Personal Stories

'March Divided But Fight United': The Chindits - Rolfe Hedges

'March Divided But Fight United': The Chindits - Rolfe Hedges


Rolfe Hedges



Personal Stories

by Rolfe Hedges

The Chindits were the brainchild of General A Wavell and Ord Wingate. Wavell then C in C in India sent for Wingate in 1943 with the task of organising guerilla activity against the Japanese forces in Burma. The name 'Chindit' was a corruption of the Burmese word for winged stone lion - the guardians of the Buddhist temples.

The original Chindit formation was officially known as the 77th infantry brigade - assembled for Wingate's operation Longcloth in Burma in 1943. Wingate assembled British, Gurkha and some Burma rifles and using innovative training methods welded them into a seven column brigade totalling about 3,000 men, with hundreds of mules, Oxen and Elephants carrying their supplies.

The unit comprised:

    13 Battalion Kings Liverpool regt

    3rd Bn 2nd Gurkha rifles

    2nd Bn Burma rifles

    142nd Commando company

With these men Wingate penetrated deep into Burma - the objective being to a)cut the main railway line between Mandalay and Myitkyina b) harass the enemy in the Shwebo area c)if possible cross the Irrawaddy and cut the railway between Mandalay and Lashio.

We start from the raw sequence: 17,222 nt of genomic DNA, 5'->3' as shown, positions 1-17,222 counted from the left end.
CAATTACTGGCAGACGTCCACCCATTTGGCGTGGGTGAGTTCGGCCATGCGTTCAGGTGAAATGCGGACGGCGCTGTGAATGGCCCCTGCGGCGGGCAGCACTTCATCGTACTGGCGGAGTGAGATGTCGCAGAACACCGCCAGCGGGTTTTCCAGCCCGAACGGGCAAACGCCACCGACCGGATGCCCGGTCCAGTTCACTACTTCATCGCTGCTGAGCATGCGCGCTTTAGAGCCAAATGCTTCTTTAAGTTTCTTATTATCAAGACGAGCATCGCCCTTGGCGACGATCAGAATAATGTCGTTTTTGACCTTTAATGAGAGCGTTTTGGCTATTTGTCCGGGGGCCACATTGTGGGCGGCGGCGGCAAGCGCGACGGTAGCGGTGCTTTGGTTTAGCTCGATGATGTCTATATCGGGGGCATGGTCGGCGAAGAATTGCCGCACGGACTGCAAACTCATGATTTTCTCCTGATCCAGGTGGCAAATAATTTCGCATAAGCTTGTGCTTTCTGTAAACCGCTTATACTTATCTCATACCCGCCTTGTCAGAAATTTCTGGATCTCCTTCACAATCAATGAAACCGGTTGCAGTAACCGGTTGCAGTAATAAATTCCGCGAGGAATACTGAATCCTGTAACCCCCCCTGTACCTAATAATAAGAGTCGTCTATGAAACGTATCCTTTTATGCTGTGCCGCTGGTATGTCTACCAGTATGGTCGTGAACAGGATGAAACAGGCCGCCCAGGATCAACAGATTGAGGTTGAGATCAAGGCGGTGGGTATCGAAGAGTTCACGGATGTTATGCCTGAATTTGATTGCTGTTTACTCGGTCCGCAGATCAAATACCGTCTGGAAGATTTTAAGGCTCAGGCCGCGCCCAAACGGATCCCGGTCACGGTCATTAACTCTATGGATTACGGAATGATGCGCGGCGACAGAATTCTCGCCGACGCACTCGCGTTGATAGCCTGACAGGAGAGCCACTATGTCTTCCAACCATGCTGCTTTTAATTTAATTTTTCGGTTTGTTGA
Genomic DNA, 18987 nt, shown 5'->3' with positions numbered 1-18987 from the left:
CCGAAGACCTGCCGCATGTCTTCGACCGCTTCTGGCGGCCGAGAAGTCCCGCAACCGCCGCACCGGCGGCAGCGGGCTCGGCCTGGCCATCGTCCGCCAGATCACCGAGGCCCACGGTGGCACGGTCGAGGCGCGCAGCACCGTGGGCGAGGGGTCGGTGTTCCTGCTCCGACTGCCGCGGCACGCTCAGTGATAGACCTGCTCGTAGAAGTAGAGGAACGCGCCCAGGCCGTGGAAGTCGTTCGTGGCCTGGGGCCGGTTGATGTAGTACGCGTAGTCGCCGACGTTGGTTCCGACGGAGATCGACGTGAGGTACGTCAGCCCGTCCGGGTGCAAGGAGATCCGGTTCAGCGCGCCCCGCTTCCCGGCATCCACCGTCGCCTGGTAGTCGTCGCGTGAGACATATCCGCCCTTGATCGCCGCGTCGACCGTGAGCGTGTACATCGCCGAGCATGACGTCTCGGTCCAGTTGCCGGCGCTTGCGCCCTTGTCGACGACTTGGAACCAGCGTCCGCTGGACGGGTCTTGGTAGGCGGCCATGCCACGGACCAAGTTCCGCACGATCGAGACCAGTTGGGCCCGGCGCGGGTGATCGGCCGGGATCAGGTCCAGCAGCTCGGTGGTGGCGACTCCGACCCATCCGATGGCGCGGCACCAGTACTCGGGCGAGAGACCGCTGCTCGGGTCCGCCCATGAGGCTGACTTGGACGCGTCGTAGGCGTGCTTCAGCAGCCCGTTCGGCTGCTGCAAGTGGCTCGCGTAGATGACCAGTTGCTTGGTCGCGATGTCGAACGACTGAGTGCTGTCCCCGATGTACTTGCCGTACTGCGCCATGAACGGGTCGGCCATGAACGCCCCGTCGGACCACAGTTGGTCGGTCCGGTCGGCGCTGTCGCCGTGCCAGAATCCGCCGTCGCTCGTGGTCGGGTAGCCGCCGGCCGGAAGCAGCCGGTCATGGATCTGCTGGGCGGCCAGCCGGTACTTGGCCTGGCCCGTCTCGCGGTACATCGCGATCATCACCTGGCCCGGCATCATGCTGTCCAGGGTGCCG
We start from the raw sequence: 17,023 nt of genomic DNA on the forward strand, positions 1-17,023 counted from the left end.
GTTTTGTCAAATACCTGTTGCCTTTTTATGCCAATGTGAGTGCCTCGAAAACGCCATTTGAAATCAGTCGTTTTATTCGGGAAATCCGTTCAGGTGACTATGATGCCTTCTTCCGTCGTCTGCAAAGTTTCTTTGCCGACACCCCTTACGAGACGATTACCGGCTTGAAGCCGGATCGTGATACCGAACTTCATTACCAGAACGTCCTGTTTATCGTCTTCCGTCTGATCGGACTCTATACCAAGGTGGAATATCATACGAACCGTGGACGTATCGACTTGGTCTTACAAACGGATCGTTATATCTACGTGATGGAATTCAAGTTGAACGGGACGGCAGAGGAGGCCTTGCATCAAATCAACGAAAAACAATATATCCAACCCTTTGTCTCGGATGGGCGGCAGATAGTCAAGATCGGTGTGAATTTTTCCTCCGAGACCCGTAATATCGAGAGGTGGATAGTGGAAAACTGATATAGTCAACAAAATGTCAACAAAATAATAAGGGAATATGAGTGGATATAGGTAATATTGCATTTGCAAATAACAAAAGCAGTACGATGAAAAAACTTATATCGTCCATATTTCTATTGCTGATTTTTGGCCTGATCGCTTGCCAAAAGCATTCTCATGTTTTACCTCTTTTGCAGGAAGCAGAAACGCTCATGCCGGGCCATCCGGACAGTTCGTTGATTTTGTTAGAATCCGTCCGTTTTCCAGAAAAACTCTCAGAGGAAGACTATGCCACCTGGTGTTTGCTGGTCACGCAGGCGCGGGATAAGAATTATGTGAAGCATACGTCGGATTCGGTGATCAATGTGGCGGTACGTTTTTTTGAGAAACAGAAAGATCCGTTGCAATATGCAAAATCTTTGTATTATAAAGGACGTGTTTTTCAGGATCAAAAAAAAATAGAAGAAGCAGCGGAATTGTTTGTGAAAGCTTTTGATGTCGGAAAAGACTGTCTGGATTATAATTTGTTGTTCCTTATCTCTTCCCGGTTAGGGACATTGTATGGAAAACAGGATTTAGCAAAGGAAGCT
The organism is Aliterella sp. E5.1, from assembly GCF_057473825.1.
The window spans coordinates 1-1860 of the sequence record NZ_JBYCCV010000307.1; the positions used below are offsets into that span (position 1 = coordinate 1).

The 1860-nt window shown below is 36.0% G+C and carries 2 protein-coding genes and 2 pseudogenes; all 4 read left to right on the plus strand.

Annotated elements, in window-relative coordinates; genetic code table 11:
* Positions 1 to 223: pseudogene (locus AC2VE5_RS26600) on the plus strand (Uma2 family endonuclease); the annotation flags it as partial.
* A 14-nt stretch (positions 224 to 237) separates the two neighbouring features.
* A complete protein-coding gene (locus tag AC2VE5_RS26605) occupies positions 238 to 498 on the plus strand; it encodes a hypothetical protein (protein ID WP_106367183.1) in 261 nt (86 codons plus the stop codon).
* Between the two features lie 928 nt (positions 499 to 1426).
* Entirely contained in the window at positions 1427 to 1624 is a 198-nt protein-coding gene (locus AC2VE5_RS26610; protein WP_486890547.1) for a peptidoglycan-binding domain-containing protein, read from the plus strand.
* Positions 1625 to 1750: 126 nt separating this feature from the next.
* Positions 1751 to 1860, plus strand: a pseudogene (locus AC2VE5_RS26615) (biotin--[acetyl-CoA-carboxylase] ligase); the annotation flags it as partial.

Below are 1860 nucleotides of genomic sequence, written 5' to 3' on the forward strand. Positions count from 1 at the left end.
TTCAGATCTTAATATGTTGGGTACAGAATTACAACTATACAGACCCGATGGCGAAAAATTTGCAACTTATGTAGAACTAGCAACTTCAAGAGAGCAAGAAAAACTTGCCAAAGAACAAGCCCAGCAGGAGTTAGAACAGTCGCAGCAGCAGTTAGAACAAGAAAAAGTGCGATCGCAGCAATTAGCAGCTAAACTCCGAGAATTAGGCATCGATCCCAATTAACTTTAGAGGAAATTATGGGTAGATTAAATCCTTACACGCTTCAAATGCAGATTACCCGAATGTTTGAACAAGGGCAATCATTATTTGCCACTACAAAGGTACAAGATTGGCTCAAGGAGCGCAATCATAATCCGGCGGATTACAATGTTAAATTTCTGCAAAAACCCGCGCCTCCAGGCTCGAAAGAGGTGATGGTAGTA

The first objective lie 150 miles to the East. The number one priority was to reach the target undetected. The start of the mission was made by 2 Gurkha columns from the force crossing the Chindwin 50 miles to the south and by a diversionary attack by the 23rd Indian division at Kalewa. This succeeded and the main force reached the railway in 2 weeks without encountering any Japanese, They were also re-supplied at the target by the RAF. However at the railway line - 2 columns were ambushed and incurred heavy casualties. The rest of the column managed to blow up the rail line in over 75 places over a distance of 30 miles.

The Japanese were now buzzing 'as if they were an angry Wasp's nest' believing the British had a division of commandos in the rear. Wingate managed to cross the Irrawaddy, but had to disperse his force. The result of this was that they became near impossible to re-supply by air, sickness and the heat were also taking their toll of. So before reaching his third target Wingate ordered a general dispersal and retreat back to India - they had lost 883 men out of the 3,000. They had spent twelve weeks in the jungle and marched almost 1,000 miles. Wingate saw this as a dismal failure.

However 'Longcloth' lacking in material results, was a real breakthrough in strategic thinking. It showed that in the war in the jungle - alien to the British ; the impossible was possible. They could take the war to the Japanese.